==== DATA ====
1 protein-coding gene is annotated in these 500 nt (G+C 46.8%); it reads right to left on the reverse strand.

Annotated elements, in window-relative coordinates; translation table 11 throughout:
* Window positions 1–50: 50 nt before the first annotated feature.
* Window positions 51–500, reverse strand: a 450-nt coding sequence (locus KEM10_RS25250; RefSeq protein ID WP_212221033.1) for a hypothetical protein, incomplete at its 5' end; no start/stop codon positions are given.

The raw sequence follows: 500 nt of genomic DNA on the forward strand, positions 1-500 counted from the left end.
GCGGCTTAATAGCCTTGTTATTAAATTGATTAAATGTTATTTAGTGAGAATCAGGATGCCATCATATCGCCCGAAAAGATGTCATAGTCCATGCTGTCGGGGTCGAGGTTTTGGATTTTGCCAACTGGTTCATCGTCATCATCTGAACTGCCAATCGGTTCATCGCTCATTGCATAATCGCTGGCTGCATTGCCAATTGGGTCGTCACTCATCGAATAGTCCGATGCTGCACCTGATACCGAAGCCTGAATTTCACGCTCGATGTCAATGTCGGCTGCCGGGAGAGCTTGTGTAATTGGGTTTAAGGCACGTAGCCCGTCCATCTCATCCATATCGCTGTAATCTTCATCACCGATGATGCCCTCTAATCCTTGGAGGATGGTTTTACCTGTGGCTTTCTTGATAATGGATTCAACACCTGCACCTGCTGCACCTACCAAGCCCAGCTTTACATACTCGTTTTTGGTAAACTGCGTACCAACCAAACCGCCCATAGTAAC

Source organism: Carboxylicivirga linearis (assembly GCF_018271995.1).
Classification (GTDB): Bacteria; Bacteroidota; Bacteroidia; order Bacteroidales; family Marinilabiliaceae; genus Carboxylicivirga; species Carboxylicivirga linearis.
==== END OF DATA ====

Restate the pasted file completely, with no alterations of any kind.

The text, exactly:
1 protein-coding gene is annotated in these 500 nt (G+C 46.8%); it reads right to left on the reverse strand.

Annotated elements, in window-relative coordinates; translation table 11 throughout:
* Window positions 1–50: 50 nt before the first annotated feature.
* Window positions 51–500, reverse strand: a 450-nt coding sequence (locus KEM10_RS25250; RefSeq protein ID WP_212221033.1) for a hypothetical protein, incomplete at its 5' end; no start/stop codon positions are given.

The raw sequence follows: 500 nt of genomic DNA on the forward strand, positions 1-500 counted from the left end.
GCGGCTTAATAGCCTTGTTATTAAATTGATTAAATGTTATTTAGTGAGAATCAGGATGCCATCATATCGCCCGAAAAGATGTCATAGTCCATGCTGTCGGGGTCGAGGTTTTGGATTTTGCCAACTGGTTCATCGTCATCATCTGAACTGCCAATCGGTTCATCGCTCATTGCATAATCGCTGGCTGCATTGCCAATTGGGTCGTCACTCATCGAATAGTCCGATGCTGCACCTGATACCGAAGCCTGAATTTCACGCTCGATGTCAATGTCGGCTGCCGGGAGAGCTTGTGTAATTGGGTTTAAGGCACGTAGCCCGTCCATCTCATCCATATCGCTGTAATCTTCATCACCGATGATGCCCTCTAATCCTTGGAGGATGGTTTTACCTGTGGCTTTCTTGATAATGGATTCAACACCTGCACCTGCTGCACCTACCAAGCCCAGCTTTACATACTCGTTTTTGGTAAACTGCGTACCAACCAAACCGCCCATAGTAAC

Source organism: Carboxylicivirga linearis (assembly GCF_018271995.1).
Classification (GTDB): Bacteria; Bacteroidota; Bacteroidia; order Bacteroidales; family Marinilabiliaceae; genus Carboxylicivirga; species Carboxylicivirga linearis.